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Anishinaabewaki and the “mixed bloods, belonging to the Chippewas of Lake Superior”
February 27, 2017 @ 3:30 pm - 5:00 pm
Race, Ethnicity, and Indigeneity Fellow (2016-2017)
This project began as an effort to problematize the legal permitting process by muddying up the chain of title to the Penokees of northern Wisconsin where Gogebic Taconite was proposing to build the largest open-pit iron mine in North America in 2014. It is becoming an account of the interaction between competing conceptions of belonging and difference in the dispossession of the Lake Superior Ojibwe mixed bloods, who had won a treaty stipulation in the mid-nineteenth century for 80-acre individual reserves of land in the areas ceded in two previous treaties, and the consequences of that dispossession for the Ojibwe polities.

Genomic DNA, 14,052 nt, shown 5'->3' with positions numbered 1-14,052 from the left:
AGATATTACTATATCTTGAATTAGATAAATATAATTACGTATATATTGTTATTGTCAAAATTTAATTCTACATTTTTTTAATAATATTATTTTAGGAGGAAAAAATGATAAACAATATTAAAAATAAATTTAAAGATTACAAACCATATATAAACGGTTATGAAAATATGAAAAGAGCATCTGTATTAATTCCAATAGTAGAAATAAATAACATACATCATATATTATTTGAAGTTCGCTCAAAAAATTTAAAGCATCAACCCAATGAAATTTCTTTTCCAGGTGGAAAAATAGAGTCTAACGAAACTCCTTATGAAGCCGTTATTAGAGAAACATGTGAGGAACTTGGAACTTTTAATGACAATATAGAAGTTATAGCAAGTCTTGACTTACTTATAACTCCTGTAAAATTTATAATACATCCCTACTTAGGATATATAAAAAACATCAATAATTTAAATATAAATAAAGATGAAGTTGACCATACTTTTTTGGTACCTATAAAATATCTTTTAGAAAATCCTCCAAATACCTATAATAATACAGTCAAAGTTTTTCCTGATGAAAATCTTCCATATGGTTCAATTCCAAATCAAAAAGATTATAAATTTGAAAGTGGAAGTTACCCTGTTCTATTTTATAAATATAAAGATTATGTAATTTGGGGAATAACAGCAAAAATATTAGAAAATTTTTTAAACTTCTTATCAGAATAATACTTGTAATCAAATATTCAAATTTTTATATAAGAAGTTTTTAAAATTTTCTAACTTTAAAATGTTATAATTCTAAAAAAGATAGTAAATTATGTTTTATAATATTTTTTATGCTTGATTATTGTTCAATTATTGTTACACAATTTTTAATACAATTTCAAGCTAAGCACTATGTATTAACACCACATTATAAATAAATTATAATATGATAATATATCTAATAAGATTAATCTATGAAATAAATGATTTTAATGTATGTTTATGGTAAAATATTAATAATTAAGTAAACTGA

Larry Nesper is Professor of Anthropology and American Indian Studies at UW-Madison. His research focuses on the legal and political development of the tribes in the western Great Lakes Region. He is the author of The Walleye War: The Struggle for Ojibwe Indian Spearfishing and Treaty Rights. He has worked closely with several tribal governments as well as the Great Lakes Indian Fish and Wildlife Commission. Apart from this research project on the historical trajectory of Lake Superior Ojibwe mixed bloods, he researching the development of the tribal courts in Wisconsin.